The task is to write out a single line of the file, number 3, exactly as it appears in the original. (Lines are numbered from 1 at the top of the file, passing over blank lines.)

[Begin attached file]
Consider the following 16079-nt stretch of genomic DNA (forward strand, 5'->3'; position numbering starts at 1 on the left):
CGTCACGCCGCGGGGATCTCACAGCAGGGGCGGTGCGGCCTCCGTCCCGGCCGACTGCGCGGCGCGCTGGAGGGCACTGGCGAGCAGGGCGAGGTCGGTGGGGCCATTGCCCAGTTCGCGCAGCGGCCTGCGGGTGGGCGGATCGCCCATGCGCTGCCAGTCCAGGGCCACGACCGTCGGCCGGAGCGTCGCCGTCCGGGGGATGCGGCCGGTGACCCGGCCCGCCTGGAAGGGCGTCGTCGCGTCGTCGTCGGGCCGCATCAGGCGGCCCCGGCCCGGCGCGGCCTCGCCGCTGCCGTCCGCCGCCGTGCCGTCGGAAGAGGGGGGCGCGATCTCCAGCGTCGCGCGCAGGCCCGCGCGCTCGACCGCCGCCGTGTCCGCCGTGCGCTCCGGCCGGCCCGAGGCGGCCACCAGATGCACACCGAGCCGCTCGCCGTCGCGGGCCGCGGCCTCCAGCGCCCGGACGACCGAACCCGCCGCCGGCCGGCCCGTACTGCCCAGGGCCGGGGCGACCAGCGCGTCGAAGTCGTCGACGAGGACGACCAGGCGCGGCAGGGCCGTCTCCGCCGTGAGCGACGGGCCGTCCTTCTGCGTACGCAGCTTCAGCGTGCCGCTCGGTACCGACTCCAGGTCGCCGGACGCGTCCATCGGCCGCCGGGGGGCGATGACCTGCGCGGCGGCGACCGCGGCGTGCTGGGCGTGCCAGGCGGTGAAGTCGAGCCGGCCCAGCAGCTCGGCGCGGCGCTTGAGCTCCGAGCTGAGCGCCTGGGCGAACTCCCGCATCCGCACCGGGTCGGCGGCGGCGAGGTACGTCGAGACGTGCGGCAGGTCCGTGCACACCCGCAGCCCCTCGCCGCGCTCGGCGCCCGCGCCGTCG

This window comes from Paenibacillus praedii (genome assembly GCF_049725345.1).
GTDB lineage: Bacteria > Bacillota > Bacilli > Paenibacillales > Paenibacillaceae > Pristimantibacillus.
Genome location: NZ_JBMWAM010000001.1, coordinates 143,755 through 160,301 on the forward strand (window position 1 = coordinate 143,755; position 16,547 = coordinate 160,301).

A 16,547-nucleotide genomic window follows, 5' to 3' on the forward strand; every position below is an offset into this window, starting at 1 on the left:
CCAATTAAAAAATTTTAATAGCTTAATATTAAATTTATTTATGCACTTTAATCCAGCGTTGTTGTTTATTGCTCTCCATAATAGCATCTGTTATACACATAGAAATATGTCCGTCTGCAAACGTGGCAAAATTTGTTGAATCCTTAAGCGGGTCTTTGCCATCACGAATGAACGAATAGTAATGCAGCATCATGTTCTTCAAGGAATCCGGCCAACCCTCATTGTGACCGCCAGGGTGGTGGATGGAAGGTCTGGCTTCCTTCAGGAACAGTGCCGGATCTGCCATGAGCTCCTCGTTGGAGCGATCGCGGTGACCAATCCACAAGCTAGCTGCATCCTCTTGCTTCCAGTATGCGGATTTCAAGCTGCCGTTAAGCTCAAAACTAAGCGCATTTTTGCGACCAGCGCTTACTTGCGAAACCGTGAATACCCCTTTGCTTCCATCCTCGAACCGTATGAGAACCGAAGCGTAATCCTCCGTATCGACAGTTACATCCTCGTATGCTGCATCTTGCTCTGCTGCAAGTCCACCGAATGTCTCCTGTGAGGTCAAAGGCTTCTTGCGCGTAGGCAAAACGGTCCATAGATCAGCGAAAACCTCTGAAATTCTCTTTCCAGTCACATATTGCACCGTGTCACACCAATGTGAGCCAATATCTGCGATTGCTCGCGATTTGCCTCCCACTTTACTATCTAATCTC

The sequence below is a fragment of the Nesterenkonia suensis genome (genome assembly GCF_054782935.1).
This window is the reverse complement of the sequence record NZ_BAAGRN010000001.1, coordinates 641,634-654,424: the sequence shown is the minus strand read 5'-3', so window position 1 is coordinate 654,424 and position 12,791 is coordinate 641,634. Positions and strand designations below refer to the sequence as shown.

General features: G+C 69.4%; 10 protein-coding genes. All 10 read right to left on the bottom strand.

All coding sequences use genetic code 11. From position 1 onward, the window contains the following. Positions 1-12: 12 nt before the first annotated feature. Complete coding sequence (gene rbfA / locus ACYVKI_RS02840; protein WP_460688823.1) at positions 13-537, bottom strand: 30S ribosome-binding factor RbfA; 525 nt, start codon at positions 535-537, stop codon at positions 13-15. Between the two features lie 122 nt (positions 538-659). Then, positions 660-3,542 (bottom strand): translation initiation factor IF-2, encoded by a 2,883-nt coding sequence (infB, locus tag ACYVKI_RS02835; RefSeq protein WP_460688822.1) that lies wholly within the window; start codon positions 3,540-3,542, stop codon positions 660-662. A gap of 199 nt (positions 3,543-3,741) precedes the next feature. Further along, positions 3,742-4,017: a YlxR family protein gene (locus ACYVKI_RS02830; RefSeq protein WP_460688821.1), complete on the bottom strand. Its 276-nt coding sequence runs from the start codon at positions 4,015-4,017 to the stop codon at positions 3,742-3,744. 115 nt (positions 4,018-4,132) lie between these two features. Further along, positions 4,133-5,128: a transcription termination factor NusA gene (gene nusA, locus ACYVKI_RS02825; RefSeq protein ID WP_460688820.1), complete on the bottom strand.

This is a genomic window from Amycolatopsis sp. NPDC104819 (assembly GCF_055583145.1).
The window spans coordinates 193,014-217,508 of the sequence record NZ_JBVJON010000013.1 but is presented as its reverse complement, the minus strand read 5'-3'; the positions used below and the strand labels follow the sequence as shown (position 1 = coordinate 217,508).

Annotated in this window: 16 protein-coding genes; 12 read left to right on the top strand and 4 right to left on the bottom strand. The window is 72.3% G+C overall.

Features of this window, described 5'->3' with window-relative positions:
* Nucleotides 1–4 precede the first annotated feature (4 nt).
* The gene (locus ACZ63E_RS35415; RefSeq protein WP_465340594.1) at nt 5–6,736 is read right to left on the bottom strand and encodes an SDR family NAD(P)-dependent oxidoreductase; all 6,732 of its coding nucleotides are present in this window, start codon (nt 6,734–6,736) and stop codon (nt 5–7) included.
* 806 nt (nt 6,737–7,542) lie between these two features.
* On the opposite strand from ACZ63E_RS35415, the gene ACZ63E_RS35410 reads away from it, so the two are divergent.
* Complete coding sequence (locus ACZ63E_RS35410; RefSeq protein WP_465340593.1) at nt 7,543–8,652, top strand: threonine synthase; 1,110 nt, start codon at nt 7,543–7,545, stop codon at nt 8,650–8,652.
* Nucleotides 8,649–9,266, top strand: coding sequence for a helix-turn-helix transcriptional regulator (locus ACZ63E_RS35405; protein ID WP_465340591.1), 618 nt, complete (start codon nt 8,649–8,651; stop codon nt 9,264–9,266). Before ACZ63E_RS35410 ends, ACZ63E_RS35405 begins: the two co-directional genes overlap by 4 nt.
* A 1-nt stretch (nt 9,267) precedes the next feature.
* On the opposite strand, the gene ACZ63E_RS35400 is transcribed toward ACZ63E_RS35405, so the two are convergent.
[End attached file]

This window comes from Paenibacillus praedii (genome assembly GCF_049725345.1).